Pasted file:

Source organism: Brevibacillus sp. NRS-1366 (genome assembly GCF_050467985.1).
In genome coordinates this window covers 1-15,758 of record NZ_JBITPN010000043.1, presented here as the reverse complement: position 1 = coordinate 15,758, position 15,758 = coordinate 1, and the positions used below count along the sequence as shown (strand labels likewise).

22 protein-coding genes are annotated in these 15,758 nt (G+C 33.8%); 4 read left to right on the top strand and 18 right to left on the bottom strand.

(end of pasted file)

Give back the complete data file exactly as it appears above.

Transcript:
Source organism: Brevibacillus sp. NRS-1366 (genome assembly GCF_050467985.1).
In genome coordinates this window covers 1-15,758 of record NZ_JBITPN010000043.1, presented here as the reverse complement: position 1 = coordinate 15,758, position 15,758 = coordinate 1, and the positions used below count along the sequence as shown (strand labels likewise).

22 protein-coding genes are annotated in these 15,758 nt (G+C 33.8%); 4 read left to right on the top strand and 18 right to left on the bottom strand.